• They can be stored for up to 12 months if kept at their optimum storage temperature of 35°-45°F.

Wednesday, 3 November 2010

How to grow broad beans

  • Broad bean plants comprise square sectioned hollow stems with leaves divided into 2-7 leaflets. 
  • These leaves are bluish-grey or green in colour. 
  • The plants usually stand 90-120cm (3 to 4ft) tall.
  • Leathery bean pods are produced once the white-and-black coloured flowers are spent. 
  • The 15 to 20cm (6 to 8 inch) long pods can be expected to contain upwards of four slightly kidney-shaped beans, light green in colour.
  • Broad beans are nitrogen fixing plants that enrich the soil in which they are planted.

How to grow Broad Beans - Varieties

  • Commonly cultivated broad beans mainly fall into two classes. 
  • Longpod broad beans feature eight beans per pod and are more durable to different climatic conditions. 
  • Windsor broad bean varieties have four or five beans per pod and are considered by some to have a finer flavour.

How to grow Broad Beans - Crop Rotation

  • Broad beans are a member of the Bean Family, and it is wise not to grow a new crop in soil that has grown a family member in the last three years.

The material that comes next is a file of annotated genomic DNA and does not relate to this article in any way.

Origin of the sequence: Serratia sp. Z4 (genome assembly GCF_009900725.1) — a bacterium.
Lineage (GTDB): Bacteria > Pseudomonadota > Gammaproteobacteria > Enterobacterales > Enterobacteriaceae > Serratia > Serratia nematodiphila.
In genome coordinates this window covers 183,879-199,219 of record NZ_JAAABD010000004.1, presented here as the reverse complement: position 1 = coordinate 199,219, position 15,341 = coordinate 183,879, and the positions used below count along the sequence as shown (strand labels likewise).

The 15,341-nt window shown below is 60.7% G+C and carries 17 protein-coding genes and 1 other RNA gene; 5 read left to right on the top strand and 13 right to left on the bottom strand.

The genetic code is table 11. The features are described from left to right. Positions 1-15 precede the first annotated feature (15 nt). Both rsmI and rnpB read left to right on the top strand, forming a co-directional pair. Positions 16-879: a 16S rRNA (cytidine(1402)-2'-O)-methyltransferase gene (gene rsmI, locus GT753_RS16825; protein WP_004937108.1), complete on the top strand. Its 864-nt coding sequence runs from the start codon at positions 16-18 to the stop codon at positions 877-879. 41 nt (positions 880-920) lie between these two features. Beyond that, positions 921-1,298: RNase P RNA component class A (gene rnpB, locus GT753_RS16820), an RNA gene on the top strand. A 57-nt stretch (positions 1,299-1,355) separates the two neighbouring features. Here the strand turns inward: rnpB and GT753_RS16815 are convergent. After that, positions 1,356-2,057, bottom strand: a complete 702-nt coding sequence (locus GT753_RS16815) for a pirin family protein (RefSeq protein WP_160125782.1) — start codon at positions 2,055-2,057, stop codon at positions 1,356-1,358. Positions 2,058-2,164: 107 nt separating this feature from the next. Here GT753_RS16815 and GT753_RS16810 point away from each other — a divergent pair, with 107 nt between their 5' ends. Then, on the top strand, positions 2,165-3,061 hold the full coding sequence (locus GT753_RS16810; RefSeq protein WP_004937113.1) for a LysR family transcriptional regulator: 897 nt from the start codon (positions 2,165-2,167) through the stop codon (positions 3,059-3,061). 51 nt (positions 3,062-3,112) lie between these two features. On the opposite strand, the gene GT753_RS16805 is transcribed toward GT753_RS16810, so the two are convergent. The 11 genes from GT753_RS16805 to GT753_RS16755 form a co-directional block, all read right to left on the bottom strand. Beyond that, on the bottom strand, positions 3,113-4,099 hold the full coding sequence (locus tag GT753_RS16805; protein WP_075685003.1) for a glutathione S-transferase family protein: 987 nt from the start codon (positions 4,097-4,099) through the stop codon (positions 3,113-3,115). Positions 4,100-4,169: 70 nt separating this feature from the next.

• Potatoes, cucumbers, corn, strawberries, celery, and summer savory all make good companion plantings. 
  • Do not plant broad beans with onions or garlic.

How to grow Broad Beans - Site and Soil

  • Broad beans grow best in a sunny spot.
  • Shelter is also beneficial. 
  • Avoid soil that waterlogs or conversely dries out rapidly
  • Broad beans don’t grow very well in a strongly acid soil preferring instead neutral to slightly alkaline soils (6.0 - 7.5 approx). 
  • If the pH (relative acidity or alkalinity) of your soil is not suited to the vegetable, then soil nutrients such as Nitrogen, Phosphorus, Potassium, iron, boron, copper, manganese and zinc start to become unavailable, leading to poor crops.
  • You can use a home soil test available in most garden centres to determine your soils ph. By taking account of the test results you can then decide how much if any amendments are required to bring the to pH of your vegetable garden soil in line.
  • The application of ground lime will be helpful in countering the acidity. Consult the pack for the application rates, as that varies between commercial products.

How to grow Broad Beans - Soil Preparation